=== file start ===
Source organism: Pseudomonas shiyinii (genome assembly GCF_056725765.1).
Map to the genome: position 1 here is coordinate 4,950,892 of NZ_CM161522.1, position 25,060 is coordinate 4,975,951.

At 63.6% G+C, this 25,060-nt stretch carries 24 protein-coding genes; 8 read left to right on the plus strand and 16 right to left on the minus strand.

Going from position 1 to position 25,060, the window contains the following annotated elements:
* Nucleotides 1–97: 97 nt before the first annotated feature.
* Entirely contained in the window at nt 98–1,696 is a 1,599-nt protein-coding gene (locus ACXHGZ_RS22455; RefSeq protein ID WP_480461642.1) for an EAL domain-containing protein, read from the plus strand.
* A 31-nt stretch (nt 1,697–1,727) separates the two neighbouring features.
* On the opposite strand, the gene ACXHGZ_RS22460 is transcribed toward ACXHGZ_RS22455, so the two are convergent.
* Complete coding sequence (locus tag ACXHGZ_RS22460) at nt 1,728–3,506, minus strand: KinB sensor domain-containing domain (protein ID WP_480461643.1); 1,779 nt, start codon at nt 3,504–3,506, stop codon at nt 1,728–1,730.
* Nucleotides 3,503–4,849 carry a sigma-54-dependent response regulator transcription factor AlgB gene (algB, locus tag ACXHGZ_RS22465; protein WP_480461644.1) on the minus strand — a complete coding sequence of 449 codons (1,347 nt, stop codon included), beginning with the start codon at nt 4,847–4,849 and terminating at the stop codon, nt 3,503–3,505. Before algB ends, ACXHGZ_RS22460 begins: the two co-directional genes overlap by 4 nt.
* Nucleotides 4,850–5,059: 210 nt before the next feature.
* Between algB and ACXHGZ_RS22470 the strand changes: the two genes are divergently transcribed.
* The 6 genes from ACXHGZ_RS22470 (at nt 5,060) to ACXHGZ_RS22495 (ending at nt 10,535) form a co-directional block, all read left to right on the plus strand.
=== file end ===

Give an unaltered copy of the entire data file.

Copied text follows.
Source organism: Pseudomonas shiyinii (genome assembly GCF_056725765.1).
Map to the genome: position 1 here is coordinate 4,950,892 of NZ_CM161522.1, position 25,060 is coordinate 4,975,951.

At 63.6% G+C, this 25,060-nt stretch carries 24 protein-coding genes; 8 read left to right on the plus strand and 16 right to left on the minus strand.

Going from position 1 to position 25,060, the window contains the following annotated elements:
* Nucleotides 1–97: 97 nt before the first annotated feature.
* Entirely contained in the window at nt 98–1,696 is a 1,599-nt protein-coding gene (locus ACXHGZ_RS22455; RefSeq protein ID WP_480461642.1) for an EAL domain-containing protein, read from the plus strand.
* A 31-nt stretch (nt 1,697–1,727) separates the two neighbouring features.
* On the opposite strand, the gene ACXHGZ_RS22460 is transcribed toward ACXHGZ_RS22455, so the two are convergent.
* Complete coding sequence (locus tag ACXHGZ_RS22460) at nt 1,728–3,506, minus strand: KinB sensor domain-containing domain (protein ID WP_480461643.1); 1,779 nt, start codon at nt 3,504–3,506, stop codon at nt 1,728–1,730.
* Nucleotides 3,503–4,849 carry a sigma-54-dependent response regulator transcription factor AlgB gene (algB, locus tag ACXHGZ_RS22465; protein WP_480461644.1) on the minus strand — a complete coding sequence of 449 codons (1,347 nt, stop codon included), beginning with the start codon at nt 4,847–4,849 and terminating at the stop codon, nt 3,503–3,505. Before algB ends, ACXHGZ_RS22460 begins: the two co-directional genes overlap by 4 nt.
* Nucleotides 4,850–5,059: 210 nt before the next feature.
* Between algB and ACXHGZ_RS22470 the strand changes: the two genes are divergently transcribed.
* The 6 genes from ACXHGZ_RS22470 (at nt 5,060) to ACXHGZ_RS22495 (ending at nt 10,535) form a co-directional block, all read left to right on the plus strand.